At a time of great division in the U.S., a little bit of Mr. Rogers can go a long way to remind us of simpler times. We revisit a 1985 interview between Fred Rogers and original “Chicago Tonight” host John Callaway.
Stories by Jay Smith
Viewers weigh in on a report that says Chicago is one of the most polluted cities in America. And you left some thoughtful sentiments about Chicago Tonight's 35th birthday.
On this date, 35 years ago, “Chicago Tonight” was born. Watch the premiere episode, featuring an interview with John Callaway and Mayor Harold Washington.
It might be cold and snowy outside, but pitchers and catchers report Wednesday for their first spring training workouts. We ask White Sox broadcaster Jason Benetti and Cubs broadcaster Len Kasper about the upcoming season.
We learn the ABCs of jazz with Chicago author and illustrator Neil Shapiro, whose new book is a “work of love” – and an ode to the greats.
Mayor Rahm Emanuel recently laid out his prescription for shoring up the city’s underfunded public employee pensions. Viewers weigh in.
Viewers weigh in on a controversial fishing technique called “snagging.”
The Chicago Blackhawks legend played 22 seasons with the team, and is the franchise leader in assists, points and games played. He died Tuesday.
After more than six months of anticipation, the former “Week in Review” host throws out the ceremonial first pitch as the White Sox took on the New York Yankees.
Loyola University Chicago’s NCAA Cinderella story has put the Ramblers in the national spotlight once again. We remember the 1963 championship team.
Viewers react to our story about where Trader Joe’s gets some of its pork products.
Our story about so-called “congestion pricing” has a lot of you talking. We read comments from the Chicago Tonight website, and our Facebook and Twitter pages.
A special hourlong presentation celebrates Joel Weisman’s 40th anniversary as host – and his final appearance at the helm of the show he helped create. “For four decades, Fridays have always been my favorite day of the week,” he says.
The award-winning journalist talks about his astonishing four decades at the helm of his groundbreaking show on WTTW.
You could say it was flipping amazing while it lasted, but at Soldier Field on Monday night, the Bears coin toss winning streak ended at 14 in a row.
The likelihood of correctly calling 14 coin tosses in a row is 1 in 16,384—or about as likely as Bears fans longing for the return of Rex Grossman. In light of the Bears’ current streak, we crunch the numbers.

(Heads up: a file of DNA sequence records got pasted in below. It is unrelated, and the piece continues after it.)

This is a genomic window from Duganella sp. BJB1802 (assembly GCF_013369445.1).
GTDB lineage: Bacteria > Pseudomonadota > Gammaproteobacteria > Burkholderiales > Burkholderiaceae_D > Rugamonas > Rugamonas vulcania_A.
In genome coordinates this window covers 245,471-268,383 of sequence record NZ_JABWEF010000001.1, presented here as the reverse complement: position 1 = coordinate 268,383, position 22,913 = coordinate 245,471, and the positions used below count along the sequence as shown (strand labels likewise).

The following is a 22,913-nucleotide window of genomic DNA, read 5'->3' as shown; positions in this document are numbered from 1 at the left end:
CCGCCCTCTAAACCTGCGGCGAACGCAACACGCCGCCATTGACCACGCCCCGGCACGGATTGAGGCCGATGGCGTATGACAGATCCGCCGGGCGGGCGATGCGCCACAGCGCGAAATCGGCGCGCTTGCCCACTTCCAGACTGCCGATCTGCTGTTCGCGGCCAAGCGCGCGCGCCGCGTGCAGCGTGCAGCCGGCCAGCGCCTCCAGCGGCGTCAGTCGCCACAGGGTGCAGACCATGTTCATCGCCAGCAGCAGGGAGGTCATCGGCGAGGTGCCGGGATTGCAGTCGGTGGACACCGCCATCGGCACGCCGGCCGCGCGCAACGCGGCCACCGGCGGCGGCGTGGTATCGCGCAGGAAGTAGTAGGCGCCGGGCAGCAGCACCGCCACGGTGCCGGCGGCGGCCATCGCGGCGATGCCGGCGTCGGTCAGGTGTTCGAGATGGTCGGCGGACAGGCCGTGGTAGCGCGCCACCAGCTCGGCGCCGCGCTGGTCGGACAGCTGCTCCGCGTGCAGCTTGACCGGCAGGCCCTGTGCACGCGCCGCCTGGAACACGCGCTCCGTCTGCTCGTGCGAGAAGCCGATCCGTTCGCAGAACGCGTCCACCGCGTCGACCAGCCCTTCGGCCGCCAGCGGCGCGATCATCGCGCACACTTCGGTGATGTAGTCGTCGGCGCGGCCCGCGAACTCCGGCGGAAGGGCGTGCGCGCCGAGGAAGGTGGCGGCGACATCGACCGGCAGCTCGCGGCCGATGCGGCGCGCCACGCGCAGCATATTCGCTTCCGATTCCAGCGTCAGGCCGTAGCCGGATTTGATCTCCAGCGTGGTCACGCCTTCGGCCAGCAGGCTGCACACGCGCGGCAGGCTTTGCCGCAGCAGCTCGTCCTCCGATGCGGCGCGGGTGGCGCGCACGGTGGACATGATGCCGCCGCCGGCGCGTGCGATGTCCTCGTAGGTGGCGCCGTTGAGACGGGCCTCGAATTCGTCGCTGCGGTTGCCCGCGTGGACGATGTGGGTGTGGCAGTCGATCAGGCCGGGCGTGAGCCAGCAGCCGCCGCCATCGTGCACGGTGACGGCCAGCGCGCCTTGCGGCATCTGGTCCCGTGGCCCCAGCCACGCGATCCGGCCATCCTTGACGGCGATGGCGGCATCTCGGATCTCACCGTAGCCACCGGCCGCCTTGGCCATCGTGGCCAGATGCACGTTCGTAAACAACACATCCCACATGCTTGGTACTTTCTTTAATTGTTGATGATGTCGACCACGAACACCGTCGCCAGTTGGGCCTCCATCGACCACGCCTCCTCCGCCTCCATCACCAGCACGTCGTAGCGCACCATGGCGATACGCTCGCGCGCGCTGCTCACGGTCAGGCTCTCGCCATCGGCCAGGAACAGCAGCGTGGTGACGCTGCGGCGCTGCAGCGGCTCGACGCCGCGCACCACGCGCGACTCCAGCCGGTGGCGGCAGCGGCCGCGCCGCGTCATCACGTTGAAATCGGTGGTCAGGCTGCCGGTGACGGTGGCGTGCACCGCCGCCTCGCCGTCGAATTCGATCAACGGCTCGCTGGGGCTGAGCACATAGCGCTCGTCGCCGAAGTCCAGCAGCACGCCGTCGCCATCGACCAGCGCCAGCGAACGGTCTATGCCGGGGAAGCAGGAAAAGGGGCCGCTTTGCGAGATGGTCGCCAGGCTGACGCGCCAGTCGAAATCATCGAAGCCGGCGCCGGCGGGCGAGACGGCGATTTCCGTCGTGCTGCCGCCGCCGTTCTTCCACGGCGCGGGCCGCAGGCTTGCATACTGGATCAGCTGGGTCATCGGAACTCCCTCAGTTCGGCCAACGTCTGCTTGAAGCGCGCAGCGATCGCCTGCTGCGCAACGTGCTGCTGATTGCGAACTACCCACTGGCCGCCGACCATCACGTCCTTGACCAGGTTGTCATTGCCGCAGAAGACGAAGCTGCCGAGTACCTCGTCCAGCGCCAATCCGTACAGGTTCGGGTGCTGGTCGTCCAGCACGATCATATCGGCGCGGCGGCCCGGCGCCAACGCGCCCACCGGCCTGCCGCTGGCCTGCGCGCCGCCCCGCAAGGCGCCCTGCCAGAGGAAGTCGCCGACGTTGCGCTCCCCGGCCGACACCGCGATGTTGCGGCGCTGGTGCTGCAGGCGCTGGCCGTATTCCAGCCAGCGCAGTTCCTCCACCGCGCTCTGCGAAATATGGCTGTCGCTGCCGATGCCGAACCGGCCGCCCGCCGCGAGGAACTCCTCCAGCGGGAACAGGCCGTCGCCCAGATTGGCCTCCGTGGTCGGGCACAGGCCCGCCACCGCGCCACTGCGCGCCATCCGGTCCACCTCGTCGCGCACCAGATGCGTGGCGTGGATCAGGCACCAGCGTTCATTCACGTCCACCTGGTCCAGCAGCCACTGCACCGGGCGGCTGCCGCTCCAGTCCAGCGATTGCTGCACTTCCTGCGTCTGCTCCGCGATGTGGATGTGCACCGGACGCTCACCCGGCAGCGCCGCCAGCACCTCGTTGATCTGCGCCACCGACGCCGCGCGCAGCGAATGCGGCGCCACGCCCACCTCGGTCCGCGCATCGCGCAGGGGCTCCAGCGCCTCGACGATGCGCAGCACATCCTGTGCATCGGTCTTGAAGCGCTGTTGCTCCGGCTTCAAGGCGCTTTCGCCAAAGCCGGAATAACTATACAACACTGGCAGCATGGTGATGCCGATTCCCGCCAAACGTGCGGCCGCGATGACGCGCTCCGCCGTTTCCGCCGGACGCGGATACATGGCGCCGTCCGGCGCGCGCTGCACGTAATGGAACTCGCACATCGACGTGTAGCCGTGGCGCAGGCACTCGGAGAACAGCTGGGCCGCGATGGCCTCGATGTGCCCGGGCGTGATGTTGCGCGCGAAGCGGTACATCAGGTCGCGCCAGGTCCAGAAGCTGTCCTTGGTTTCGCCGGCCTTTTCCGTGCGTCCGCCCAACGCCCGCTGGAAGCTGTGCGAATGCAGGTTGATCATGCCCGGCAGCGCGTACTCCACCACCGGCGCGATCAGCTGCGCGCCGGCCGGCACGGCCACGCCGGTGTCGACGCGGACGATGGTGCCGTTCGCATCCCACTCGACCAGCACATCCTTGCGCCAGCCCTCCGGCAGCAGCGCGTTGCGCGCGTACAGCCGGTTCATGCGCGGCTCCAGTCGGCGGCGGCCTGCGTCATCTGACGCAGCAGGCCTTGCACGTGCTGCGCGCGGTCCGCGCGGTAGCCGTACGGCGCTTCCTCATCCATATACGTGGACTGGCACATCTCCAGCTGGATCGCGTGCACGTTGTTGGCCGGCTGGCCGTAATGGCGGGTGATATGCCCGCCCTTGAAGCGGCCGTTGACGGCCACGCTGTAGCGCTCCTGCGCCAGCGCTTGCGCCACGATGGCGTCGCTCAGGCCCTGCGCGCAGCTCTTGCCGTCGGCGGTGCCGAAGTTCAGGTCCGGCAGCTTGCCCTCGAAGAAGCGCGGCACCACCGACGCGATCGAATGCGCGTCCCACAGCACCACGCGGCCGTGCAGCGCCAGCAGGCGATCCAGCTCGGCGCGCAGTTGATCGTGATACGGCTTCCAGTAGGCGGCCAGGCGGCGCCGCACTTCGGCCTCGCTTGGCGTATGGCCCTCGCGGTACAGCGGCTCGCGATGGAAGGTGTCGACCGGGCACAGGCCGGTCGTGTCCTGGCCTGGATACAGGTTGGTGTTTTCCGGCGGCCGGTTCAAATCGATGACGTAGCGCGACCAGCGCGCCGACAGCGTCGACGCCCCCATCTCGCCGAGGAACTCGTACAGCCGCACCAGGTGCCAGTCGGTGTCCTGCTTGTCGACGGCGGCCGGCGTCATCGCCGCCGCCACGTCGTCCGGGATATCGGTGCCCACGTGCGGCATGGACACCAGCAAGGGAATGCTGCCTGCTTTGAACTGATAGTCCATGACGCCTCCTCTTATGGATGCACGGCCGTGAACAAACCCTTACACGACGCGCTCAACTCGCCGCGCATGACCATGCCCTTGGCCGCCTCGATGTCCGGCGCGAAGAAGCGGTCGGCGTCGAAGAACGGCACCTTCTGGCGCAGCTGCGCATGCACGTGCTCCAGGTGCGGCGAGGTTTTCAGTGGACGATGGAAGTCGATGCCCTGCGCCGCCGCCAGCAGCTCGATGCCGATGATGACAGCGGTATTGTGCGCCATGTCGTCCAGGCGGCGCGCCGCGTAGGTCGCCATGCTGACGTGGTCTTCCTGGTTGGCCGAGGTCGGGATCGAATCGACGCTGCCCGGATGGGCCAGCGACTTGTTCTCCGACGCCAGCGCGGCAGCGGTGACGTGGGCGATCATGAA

When Jimmy Piersall joined the Chicago White Sox broadcast booth in 1977, no one had ever heard anyone like him on the air. Colorful and brash, Piersall took the concept of “telling it like it is” to a new level.
Jerry Krause, Dallas Green Ushered in New Eras for Chicago Teams
There was a time when Chicago sports teams were synonymous with losing. This week, the city lost two men who helped change that perception.
There were celebrations on the field last night in Pittsburgh—and on the streets of Wrigleyville. But in order have a repeat of those parties, the Cubs now need to get by the 100-win, archrival Cardinals, starting tomorrow night in St. Louis. How did the Cubs manage to shut-out the Pirates? And what are the chances that they can keep it going all the way to the World Series? Joining us to ponder those questions is Lester Munson, a senior writer for ESPN.com.
It's been a magical season for the Chicago Cubs: a Sunday night no-hitter added to one of the best records in baseball, and a likely playoff appearance. Joining us to take a closer look at what's been going right on the North Side–and what's ahead–is Chicago Tribune baseball writer Paul Sullivan.
For the third time in six seasons, the Chicago Blackhawks are Stanley Cup Champions. Duncan Keith is the playoff MVP and scores the game-winning goal in the decisive Game 6. Associated Press National Sportswriter Jim Litke joins us to talk about how they did it, put the team's accomplishments in historical perspective, and look at whether or not they could do it again next year.